Where should we build bike parks and pump tracks? Are there parcels of vacant land where a network of dirt cycling trails could be stitched together? Should we consider improving and/or expanding bicycle access on trails in Forest Park?
These are the questions the City of Portland wants help answering as they move closer to the completion of Portland’s first-ever Off-Road Cycling Master Plan.
After 14 months of meetings with an advisory committeee the Portland Bureau of Planning and Sustainability (they’re leading the project but the parks and transportation bureaus are also involved) released a virtual open house today. BPS has also released dates for four open houses and two community events in April.
The star of the virtual open house is an interactive map that displays a citywide inventory of parcels that have been vetted and analyzed for their cycling trail potential. The map includes places like Powell Butte and Forest Park where you’d expect off-road cycling to happen; but it also includes places with perhaps unexpected cycling potential. Overlook Park in north Portland for instance could be a perfect spot for a short singletrack trail or a bike park.
The map separates out the potential sites into three categories: “potential opportunity,” “less suitable,” and “unsuitable.”
You can click on a property, learn about its potential, and then leave a comment directly on the map.
While the City reaches out to the public with a broad agreement that Portland is ready for more off-road cycling opportunities in park areas throughout the city; there’s one key issue simmering just below the surface. Yes, you guessed it — Forest Park.
The debate about how best to improve bicycle access in Forest Park has plagued Portland for well over a decade. The city tried to make progress on the issue in a lengthy public process that ended in September 2010. Unfortunately they failed and the process only led to more frayed nerves.
The hope for a new master plan is that it would establish a policy and planning framework that would help the city make fair decisions about off-road cycling not just in Forest Park but in parcels throughout the city. The goal is to connect Portlanders of all ages and abilities with places near their homes where they can ride in the dirt. The vision includes a network of bike parks (like a play-gym for bikes where kids can test their skills on different features), pump tracks, and singletrack trails.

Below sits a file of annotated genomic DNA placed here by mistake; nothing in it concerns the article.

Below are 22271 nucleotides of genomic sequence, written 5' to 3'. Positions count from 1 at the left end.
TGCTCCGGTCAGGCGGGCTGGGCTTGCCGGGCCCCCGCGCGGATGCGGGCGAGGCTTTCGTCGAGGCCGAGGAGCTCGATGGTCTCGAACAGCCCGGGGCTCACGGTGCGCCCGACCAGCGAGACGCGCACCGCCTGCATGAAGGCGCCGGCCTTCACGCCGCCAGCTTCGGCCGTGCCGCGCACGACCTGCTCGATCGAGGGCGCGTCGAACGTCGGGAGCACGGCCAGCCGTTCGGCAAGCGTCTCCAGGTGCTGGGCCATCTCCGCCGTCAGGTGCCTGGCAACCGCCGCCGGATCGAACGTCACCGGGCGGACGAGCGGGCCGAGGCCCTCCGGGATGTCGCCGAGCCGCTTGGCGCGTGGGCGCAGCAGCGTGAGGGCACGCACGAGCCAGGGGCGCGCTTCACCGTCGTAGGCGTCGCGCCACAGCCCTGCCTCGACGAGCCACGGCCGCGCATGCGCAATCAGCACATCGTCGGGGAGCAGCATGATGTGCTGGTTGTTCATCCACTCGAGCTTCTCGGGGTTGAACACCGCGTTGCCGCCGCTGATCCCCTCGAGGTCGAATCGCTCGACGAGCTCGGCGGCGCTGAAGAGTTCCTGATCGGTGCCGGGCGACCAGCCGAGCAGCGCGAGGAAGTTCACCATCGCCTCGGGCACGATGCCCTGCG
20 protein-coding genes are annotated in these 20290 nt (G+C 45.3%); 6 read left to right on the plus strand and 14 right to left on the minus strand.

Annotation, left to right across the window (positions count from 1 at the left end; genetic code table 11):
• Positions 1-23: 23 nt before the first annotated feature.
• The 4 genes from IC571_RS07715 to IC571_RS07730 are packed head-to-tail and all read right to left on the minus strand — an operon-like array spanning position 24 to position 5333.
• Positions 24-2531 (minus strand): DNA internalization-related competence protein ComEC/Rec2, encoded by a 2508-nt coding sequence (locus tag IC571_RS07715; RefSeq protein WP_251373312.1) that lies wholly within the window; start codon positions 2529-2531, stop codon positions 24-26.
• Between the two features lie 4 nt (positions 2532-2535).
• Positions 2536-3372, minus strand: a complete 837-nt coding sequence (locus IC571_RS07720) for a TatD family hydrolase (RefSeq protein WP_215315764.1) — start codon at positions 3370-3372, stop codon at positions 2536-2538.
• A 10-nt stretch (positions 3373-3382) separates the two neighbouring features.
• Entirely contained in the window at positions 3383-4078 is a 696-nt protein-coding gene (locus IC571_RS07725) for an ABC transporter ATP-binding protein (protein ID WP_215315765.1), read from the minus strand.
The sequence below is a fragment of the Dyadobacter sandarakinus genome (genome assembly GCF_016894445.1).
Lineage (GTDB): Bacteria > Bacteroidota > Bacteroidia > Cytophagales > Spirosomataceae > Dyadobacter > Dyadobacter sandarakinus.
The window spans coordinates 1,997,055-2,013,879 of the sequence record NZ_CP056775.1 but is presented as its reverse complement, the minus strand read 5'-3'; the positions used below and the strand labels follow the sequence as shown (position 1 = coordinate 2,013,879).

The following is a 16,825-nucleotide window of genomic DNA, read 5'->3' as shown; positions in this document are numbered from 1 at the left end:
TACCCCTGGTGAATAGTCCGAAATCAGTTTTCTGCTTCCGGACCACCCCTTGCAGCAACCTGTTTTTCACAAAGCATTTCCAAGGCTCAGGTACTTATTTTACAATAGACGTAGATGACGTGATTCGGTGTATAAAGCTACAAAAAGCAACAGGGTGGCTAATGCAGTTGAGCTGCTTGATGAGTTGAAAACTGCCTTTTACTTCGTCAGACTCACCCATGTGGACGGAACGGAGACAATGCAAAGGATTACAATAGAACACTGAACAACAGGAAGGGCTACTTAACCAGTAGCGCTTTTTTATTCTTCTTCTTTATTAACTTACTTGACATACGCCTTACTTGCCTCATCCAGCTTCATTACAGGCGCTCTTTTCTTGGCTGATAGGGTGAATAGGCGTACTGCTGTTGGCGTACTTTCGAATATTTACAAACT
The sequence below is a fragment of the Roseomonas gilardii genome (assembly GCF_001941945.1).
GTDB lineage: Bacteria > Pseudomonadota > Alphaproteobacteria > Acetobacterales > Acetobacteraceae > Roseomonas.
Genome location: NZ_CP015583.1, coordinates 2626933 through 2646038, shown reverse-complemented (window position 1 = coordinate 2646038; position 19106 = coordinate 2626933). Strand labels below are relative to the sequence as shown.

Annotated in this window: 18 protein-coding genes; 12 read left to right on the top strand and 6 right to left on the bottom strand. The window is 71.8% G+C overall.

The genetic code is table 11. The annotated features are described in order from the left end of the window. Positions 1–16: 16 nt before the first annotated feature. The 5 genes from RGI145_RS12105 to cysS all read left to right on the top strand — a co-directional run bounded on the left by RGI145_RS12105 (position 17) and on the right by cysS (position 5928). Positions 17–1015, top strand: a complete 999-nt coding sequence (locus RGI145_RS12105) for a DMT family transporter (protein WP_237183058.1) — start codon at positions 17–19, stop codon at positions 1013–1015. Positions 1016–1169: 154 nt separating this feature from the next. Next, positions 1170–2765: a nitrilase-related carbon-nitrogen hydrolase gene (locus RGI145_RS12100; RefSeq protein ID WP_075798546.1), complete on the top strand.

While much of the new plan enjoys the full support of the committee (and soon the public, once more people learn about it), the Forest Park issue is still a major sticking point.
At a meeting last week of the Off-Road Cycling Plan Advisory Committee there was sharp disagreement among committee members about how to approach the Forest Park issue. The city said that bicycle access on Wildwood and Maple trails should be off the table before discussions even begin. But at least one committee member objected to that idea, saying he wasn’t aware that the committee ever agreed to that.
While everyone on the committee realizes that bikes don’t belong on the entirety of Wildwood and/or Maple, some members feel there might be specific portions where bicycle access could be safely and sustainably accomodated — especially where doing so would open up loops with other roads and trails.
Given the importance of Forest Park to all types of users, the public outreach stage of the master plan process takes on even greater urgency. Please get involved and leave your feedback.